EVMS dedicates new high-tech education and research building
Story Date: Thu, 22 Sep 2011 11:10:00 EDT
Eastern Virginia Medical School celebrated the opening of its state-of-the-art Education and Research Building by inviting friends and supporters to a ribbon-cutting ceremony Sept. 22.
"This is the foundation of continued, excellent health care for Hampton Roads," said EVMS President Harry T. Lester.
The building provides expanded room for increased enrollment, state-of-the-art simulation facilities for teaching and research and a home for the school's Leroy T. Canoles Jr. Cancer Research Center.
EVMS received $59 million in state bond funding and combined that with contributions from corporate and individual contributions to pay for the new building and related renovations to two nearby structures. The landmark state support, the most EVMS has ever received for a capital project, made it possible for EVMS to move forward with the building, which is key to the future of health care in Hampton Roads.
For the ribbon-cutting ceremony, EVMS decorated the building with a giant red bow, accompanied by a tag that read: "A gift to the community from EVMS, our Donors, the Governor and the Virginia Assembly."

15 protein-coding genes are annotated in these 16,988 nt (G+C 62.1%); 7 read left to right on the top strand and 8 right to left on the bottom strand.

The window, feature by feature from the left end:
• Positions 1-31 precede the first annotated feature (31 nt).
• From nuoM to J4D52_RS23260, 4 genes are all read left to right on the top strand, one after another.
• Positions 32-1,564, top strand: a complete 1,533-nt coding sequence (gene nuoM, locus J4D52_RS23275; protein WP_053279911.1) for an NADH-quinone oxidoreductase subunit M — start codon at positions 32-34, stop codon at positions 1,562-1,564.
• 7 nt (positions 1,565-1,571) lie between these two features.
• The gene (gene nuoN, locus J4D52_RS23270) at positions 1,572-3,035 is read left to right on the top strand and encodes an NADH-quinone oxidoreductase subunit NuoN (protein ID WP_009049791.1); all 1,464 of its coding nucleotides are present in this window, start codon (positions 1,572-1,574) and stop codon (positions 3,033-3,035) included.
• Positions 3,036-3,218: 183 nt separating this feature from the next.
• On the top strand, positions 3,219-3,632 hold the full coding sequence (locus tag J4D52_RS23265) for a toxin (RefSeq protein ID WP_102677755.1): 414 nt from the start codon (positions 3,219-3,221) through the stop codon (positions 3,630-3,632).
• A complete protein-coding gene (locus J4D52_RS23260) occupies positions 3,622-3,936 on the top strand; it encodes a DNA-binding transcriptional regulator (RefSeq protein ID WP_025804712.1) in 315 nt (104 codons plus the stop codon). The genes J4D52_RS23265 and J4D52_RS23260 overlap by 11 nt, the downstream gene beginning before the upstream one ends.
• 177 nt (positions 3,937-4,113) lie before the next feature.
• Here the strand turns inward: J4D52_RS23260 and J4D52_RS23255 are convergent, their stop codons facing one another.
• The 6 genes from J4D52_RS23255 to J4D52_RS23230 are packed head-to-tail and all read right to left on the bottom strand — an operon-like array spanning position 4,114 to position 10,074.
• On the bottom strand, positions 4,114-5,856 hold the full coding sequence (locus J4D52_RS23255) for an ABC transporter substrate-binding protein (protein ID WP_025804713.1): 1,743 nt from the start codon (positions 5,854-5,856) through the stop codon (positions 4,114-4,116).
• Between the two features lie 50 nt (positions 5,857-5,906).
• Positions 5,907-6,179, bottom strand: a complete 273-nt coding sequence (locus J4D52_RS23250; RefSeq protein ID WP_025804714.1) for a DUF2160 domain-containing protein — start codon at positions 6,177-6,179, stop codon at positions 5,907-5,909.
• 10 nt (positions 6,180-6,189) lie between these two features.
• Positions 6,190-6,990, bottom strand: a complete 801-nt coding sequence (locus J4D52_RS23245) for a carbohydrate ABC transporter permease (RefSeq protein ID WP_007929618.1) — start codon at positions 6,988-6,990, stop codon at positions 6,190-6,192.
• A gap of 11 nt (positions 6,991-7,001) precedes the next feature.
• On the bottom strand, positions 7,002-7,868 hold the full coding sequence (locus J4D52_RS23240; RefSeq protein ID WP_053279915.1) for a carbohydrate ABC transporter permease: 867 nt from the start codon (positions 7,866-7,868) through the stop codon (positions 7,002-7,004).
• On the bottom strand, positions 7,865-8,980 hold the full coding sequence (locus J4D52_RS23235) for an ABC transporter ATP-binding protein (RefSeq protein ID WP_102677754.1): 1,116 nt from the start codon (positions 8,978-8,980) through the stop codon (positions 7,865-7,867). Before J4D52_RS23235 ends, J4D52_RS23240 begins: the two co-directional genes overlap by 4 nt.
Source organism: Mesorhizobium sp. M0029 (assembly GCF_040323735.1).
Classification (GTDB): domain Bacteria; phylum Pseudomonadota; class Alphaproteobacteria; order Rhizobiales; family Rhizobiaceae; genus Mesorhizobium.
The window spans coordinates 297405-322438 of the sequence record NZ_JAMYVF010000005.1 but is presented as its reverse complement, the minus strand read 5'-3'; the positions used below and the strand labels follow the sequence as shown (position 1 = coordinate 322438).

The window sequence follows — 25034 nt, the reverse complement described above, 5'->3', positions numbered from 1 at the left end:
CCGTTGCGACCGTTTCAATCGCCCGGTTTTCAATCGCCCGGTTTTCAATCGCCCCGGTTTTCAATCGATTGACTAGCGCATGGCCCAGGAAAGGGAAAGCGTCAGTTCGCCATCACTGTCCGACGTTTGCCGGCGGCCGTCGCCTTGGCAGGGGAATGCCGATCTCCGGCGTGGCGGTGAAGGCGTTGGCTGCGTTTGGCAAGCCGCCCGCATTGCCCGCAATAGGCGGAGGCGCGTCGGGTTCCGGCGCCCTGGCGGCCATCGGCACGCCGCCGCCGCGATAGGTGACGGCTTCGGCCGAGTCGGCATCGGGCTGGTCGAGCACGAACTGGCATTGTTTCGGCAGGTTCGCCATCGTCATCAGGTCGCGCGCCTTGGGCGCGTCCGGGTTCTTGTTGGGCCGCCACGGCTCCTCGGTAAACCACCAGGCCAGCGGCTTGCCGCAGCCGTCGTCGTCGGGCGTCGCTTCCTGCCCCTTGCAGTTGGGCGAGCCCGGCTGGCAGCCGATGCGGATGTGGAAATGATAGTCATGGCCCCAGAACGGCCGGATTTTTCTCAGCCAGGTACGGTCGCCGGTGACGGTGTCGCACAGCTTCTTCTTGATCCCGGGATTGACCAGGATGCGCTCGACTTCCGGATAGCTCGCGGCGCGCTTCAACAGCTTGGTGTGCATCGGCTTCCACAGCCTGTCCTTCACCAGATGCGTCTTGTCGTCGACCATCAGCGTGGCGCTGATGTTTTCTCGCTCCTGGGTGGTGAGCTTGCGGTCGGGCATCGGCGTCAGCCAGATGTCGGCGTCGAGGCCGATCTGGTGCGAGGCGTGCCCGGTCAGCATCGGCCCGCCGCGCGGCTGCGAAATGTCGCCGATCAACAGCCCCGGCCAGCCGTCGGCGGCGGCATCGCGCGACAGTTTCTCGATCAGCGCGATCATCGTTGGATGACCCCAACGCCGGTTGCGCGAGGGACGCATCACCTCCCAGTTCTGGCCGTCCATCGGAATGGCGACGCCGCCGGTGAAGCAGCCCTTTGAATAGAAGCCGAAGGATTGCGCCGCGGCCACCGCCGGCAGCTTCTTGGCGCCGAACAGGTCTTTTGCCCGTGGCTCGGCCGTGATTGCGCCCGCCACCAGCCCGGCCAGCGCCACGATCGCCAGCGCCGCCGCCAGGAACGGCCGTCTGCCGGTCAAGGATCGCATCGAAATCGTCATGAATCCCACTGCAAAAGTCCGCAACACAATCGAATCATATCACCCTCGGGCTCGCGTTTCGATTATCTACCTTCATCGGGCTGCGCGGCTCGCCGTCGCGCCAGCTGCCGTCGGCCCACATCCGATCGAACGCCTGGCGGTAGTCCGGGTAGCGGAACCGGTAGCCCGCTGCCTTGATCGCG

The new building allows EVMS to increase its medical student enrollment 30 percent and its Physician Assistant (PA) program enrollment more than 60 percent to help confront a pending shortage of physicians and health-care workers.
The four-story, 100,000-square-foot building was designed with energy conservation in mind. It will use 20 percent less energy than a traditional building and is constructed to LEED Silver standards. Green elements include low-flow plumbing fixtures; sun shades to reduce heat gain and make optimal use of natural lighting; high-efficiency glass; deep vestibules at entrances and high levels of insulation.
A highlight of the building is the Center for Simulation and Immersive Learning, which covers an entire floor. The unique center brings together task trainers, computerized manikins, virtual interfaces and standardized patients (people trained to portray sick patients for training purposes) to create more realistic training scenarios.
The fourth floor houses the Leroy T. Canoles Jr. Cancer Research Center, where EVMS scientists are focused on developing new cancer diagnostics, with particular emphasis on the forms of the disease most prevalent in Hampton Roads.
Students began using the building in August with the start of the 2011 school year.